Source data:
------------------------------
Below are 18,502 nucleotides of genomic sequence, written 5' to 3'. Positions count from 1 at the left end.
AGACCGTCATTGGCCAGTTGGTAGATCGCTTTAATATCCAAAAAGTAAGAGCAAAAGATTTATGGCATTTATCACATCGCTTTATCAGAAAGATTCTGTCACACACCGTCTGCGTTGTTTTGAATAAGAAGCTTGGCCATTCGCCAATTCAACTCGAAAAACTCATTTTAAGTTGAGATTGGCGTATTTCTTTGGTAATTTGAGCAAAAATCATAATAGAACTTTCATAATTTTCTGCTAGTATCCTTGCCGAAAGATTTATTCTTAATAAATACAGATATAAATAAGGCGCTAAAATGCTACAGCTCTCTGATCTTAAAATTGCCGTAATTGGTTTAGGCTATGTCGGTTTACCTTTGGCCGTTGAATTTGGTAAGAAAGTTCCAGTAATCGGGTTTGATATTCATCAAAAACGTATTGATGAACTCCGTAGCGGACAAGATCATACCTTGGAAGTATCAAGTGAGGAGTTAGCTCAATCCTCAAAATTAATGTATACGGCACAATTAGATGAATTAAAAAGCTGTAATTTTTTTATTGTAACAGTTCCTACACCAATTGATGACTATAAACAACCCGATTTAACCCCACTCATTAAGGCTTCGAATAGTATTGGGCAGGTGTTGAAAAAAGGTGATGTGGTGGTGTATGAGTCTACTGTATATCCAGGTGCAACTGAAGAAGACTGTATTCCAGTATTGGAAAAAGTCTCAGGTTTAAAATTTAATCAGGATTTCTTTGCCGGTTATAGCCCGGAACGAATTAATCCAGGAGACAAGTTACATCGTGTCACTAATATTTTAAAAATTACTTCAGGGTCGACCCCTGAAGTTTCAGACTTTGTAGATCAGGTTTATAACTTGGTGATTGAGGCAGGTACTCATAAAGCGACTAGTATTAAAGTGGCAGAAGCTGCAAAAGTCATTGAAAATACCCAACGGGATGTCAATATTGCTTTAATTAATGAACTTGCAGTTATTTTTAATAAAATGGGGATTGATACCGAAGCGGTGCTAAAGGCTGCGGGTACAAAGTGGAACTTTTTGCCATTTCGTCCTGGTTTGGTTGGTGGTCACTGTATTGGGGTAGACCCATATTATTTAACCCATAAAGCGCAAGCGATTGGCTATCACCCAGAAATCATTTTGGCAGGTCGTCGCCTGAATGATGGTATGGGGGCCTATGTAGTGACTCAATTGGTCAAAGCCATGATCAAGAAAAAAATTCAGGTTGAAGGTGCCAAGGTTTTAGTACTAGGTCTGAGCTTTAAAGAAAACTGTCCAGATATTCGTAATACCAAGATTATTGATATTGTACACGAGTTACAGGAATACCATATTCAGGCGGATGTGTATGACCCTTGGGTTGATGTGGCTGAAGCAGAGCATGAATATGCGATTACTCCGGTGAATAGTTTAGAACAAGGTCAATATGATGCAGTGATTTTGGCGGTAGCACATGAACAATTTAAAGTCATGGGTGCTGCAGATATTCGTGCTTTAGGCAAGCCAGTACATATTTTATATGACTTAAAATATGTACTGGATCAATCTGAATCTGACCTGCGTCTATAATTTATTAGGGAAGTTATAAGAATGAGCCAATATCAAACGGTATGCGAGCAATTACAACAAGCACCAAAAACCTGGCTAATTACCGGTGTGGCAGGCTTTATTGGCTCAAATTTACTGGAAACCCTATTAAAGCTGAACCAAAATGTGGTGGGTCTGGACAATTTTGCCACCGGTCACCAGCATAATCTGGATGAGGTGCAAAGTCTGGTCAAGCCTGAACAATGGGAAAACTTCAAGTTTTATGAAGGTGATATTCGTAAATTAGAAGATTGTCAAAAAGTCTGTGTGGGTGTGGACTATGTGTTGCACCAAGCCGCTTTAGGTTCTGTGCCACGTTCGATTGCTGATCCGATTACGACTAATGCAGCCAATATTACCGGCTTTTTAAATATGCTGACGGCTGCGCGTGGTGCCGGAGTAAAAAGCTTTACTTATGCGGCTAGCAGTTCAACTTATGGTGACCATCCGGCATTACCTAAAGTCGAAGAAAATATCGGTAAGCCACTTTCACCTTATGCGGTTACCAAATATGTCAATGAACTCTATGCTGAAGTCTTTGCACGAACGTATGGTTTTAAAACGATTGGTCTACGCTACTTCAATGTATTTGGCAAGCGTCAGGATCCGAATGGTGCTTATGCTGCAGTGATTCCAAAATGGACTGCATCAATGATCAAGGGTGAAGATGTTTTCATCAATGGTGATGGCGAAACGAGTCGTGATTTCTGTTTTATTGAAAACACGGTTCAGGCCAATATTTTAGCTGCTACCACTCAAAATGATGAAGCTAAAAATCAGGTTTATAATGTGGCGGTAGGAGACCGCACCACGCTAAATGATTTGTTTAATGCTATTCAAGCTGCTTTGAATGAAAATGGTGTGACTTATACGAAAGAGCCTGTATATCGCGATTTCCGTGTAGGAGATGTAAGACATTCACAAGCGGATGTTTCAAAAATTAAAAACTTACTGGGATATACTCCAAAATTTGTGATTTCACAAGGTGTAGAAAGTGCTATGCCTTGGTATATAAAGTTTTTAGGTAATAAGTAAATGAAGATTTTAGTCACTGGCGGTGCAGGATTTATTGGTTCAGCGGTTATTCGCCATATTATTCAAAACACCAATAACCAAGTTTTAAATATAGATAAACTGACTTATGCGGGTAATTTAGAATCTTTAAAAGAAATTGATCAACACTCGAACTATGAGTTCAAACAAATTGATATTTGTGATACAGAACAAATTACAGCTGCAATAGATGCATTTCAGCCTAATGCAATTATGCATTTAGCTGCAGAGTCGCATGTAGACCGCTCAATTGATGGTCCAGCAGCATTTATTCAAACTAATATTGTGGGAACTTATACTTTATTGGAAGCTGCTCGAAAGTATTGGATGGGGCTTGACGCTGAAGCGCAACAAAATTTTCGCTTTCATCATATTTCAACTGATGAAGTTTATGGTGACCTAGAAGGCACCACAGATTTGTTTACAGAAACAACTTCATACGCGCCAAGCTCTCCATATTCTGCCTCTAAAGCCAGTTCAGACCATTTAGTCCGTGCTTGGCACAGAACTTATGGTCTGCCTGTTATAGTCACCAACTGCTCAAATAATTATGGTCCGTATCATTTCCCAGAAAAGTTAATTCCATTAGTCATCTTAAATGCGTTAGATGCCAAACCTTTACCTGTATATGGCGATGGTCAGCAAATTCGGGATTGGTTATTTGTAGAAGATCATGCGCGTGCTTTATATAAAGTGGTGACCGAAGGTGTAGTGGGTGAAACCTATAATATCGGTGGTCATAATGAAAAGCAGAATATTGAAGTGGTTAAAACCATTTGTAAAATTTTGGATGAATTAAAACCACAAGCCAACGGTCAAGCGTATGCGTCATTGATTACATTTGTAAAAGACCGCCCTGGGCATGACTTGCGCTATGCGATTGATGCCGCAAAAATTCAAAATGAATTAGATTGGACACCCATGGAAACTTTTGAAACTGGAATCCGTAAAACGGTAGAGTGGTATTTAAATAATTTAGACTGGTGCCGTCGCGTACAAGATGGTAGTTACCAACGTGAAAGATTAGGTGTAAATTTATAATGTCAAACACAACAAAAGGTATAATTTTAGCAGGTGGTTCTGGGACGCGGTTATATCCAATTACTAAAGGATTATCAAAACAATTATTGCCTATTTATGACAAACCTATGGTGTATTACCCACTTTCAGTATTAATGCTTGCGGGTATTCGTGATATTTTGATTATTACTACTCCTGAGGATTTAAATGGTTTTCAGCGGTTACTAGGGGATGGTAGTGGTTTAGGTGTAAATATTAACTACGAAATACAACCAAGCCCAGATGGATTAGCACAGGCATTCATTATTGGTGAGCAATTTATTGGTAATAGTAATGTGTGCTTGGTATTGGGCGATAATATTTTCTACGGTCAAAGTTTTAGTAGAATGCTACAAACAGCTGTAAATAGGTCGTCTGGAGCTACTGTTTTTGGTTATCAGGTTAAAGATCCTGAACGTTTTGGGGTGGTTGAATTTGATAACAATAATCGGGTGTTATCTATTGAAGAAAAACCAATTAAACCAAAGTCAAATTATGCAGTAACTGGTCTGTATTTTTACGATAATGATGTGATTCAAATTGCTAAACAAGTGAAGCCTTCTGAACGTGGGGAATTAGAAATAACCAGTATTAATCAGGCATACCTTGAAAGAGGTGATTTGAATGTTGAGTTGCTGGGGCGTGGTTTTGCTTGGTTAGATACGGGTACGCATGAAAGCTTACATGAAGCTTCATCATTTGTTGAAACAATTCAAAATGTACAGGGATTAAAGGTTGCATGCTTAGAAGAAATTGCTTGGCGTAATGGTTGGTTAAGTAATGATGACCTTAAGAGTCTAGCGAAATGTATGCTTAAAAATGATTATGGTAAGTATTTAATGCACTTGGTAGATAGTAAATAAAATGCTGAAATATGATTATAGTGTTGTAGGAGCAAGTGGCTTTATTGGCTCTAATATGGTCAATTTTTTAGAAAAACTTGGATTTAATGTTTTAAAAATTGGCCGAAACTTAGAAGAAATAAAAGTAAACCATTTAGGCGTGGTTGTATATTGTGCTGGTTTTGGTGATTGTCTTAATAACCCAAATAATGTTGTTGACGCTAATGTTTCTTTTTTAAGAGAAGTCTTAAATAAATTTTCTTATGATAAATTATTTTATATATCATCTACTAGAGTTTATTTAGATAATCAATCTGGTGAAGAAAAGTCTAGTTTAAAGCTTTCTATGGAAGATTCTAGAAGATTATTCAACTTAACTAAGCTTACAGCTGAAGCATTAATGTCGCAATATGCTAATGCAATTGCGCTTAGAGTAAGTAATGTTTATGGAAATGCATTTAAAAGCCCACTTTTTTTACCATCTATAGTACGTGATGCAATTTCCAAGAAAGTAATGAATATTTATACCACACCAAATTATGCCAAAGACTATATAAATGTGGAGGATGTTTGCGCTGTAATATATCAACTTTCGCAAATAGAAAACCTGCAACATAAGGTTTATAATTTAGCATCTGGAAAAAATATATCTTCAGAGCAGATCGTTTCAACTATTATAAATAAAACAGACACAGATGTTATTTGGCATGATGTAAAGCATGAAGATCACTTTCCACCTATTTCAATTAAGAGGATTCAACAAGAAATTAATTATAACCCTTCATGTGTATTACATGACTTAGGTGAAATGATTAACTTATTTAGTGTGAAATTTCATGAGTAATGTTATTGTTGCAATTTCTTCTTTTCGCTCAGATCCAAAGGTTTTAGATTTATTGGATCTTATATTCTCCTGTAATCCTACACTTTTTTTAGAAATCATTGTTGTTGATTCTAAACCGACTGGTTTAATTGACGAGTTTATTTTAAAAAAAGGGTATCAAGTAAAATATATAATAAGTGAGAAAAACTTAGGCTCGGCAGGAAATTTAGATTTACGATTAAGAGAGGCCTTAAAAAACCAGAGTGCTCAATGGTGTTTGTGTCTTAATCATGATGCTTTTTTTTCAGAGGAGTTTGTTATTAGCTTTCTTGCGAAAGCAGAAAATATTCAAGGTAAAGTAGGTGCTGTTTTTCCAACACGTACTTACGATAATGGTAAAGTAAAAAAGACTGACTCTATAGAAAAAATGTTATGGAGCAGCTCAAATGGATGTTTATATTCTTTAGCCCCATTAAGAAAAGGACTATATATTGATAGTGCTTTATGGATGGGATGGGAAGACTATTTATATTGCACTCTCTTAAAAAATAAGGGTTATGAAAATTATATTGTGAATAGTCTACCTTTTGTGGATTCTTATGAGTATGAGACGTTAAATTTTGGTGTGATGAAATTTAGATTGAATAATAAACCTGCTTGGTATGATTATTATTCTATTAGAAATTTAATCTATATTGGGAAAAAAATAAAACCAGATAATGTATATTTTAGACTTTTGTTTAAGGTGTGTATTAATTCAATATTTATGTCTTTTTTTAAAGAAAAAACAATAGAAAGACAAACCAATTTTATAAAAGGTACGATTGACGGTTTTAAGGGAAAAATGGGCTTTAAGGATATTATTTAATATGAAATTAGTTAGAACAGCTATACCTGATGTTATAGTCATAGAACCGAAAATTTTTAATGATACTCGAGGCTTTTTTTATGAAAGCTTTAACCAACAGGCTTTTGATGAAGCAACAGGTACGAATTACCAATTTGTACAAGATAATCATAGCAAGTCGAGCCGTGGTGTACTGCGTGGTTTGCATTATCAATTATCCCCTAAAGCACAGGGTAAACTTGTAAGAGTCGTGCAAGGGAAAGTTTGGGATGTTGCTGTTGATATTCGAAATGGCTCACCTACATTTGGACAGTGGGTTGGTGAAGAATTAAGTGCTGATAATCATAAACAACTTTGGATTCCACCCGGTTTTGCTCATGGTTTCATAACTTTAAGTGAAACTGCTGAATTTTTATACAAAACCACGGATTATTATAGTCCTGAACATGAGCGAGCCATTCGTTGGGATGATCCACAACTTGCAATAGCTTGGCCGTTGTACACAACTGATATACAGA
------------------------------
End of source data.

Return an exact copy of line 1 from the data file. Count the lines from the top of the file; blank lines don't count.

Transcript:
Below are 18,502 nucleotides of genomic sequence, written 5' to 3'. Positions count from 1 at the left end.